The Didache Bible: An Outstanding New Resource for Understanding God’s Word

The Didache Bible: An Outstanding New Resource for Understanding God’s Word March 2, 2015
The Didache BibleThe Didache Bible arrived on my doorstep recently, and it’s quickly become my new go-to source for Everything You Could Ever Want to Know About the Scriptures.
I’m a collector of books, and I count on my shelves about 30 different editions of the Bible.  A Parallel Bible, a Children’s Bible, Study Bibles, a Christian Women’s Bible, an African American Bible….  Each contains the word of God, of course, but each adds something–commentaries, reflections, meditations, artwork–intended to enhance the reader’s understanding of the text.
Of course, the word of God is there.  And as 2 Timothy 3:16 reminds us:

All scripture is inspired by God and is useful for teaching, for reproof, for correction, and for training in righteousness,  so that everyone who belongs to God may be proficient, equipped for every good work.

 

But this is really helpful! What makes the new Didache Bible, published by Ignatius Press and the Midwest Theological Forum, so helpful is the wide array of extra features which enhance your study of Scripture.

 

At the front is a guide explaining “How to Read the Bible.”  It reminds you why you should read it, and suggests a reading plan that fits your busy life.

The Brief Summary of Scripture is a six-page listing of the stories told in each book of the Old and New Testaments, making it easy to find the parable you’re looking for.  It’s followed by a five-page Chronology of the Old and New Testaments, which sets the stories–about the public ministry of Christ, for example–in context.

Each book of the scriptures is introduced with a single-page explanation which includes the author and date of the book, the audience for which it was intended, and the main themes.

There are 27 full-color maps, showing Abraham’s migration, the journeys of Jacob and Rachel the routes of the Exodus, the Kingdom of Saul, the fall of Judah, and of course, the journeys of Christ in his Galilean ministry and on the road to Jerusalem, and much more.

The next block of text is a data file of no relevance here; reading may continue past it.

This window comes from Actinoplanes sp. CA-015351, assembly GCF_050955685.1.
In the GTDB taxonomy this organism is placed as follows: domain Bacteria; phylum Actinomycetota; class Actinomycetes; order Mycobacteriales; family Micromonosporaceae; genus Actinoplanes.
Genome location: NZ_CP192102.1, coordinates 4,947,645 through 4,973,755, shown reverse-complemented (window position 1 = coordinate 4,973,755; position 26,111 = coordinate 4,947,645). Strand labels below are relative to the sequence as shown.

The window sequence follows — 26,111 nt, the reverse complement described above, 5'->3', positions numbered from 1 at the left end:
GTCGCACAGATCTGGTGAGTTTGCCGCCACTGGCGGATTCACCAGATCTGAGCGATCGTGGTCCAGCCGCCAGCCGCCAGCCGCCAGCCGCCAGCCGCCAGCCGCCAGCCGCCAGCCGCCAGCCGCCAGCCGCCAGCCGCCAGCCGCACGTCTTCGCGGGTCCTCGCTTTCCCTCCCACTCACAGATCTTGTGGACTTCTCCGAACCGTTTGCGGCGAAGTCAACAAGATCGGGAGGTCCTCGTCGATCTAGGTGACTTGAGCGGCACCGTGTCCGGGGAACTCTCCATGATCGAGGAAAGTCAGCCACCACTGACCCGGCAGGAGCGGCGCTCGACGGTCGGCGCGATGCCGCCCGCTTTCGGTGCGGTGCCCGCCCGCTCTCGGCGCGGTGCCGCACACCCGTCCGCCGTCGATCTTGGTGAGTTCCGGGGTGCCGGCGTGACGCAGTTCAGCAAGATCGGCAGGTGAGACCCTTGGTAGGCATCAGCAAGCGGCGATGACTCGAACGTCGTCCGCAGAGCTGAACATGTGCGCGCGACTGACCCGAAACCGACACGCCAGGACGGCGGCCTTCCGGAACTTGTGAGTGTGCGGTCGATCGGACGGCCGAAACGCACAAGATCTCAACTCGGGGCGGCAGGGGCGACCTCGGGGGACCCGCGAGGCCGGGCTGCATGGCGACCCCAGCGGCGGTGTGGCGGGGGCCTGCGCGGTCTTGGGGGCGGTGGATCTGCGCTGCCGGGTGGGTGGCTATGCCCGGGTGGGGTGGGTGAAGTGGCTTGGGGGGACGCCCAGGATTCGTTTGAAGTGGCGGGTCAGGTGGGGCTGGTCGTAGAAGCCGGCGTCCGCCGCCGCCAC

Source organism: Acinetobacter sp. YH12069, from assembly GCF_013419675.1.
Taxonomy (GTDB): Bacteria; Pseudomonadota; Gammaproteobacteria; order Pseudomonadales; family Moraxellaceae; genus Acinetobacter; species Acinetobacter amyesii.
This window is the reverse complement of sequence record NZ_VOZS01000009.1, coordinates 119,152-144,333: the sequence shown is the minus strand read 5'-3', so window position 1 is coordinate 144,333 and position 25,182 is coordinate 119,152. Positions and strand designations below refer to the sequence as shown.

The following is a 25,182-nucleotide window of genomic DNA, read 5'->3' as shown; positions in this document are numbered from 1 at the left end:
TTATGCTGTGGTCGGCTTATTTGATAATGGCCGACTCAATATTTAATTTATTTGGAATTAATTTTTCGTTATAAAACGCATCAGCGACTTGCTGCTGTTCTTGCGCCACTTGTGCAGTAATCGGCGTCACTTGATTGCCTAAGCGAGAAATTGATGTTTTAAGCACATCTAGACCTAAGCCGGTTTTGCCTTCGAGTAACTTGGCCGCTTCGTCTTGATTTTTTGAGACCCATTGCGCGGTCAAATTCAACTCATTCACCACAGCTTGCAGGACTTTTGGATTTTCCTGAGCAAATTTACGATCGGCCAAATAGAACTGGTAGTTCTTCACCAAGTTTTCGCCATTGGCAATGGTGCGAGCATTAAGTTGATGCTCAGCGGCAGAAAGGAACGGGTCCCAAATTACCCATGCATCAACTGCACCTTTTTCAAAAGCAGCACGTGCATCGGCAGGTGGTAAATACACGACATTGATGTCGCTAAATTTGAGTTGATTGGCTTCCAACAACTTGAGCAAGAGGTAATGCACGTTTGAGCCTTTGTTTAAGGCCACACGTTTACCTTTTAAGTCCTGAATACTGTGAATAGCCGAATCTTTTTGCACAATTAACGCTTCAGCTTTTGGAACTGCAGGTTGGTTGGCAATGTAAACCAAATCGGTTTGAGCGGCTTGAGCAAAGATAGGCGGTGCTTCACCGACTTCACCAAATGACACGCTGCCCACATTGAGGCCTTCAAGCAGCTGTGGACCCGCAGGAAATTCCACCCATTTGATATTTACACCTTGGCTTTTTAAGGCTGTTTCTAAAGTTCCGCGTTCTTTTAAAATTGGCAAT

But there’s more:  There are numerous apologetical inserts which assist the reader in understanding the Church’s teachings on contemporary issues.  Drawing from the Scriptures and the Catechism of the Catholic Church, the apologetical inserts cover a wide range of topics such as (selected at random) Just War; the Pharisees, Sadducees, and Essenes; Christ’s Descent Into Hell; the Perpetual Virginity of Mary; and the Mass as the New Passover.  I can imagine referring to these again and again! There’s an extensive 43-page Glossary of terms, and a topical index.

The Didache Bible uses the Revised Standard Version, Second Catholic Edition.  It’s a handsome hardcover, with a sewn binding and two gold ribbons for marking your place.  Even if you didn’t realize you needed it, you should put this book on your wish list.

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  • Marcy

    Your link at the end does not work. I look forward to seeing this one, especially if it comes out in leather. Also, is this Ignatius’ way of getting around not having published an entire Ignatius Study Bible by Scott Hahn yet, but releasing it in dribs and drabs for over 10+ years? I used to be SO excited about that Bible, but I want the whole thing not lots of little volumes. It has really disappointed me that they have been dragging it out, and I have soured on that particular project.

    • kathyschiffer

      Hi Marcy–
      Thanks for letting me know about the link. It’s a bad internet day, and I couldn’t make it work, so I just deleted the link. I think (I hope!) the link at the top of the article will take you to Amazon, where you can learn more about it. I know you’d love the Didache Bible!

  • Morgan

    Does the Didache Bible include the actual Didache as a reference? Just curious…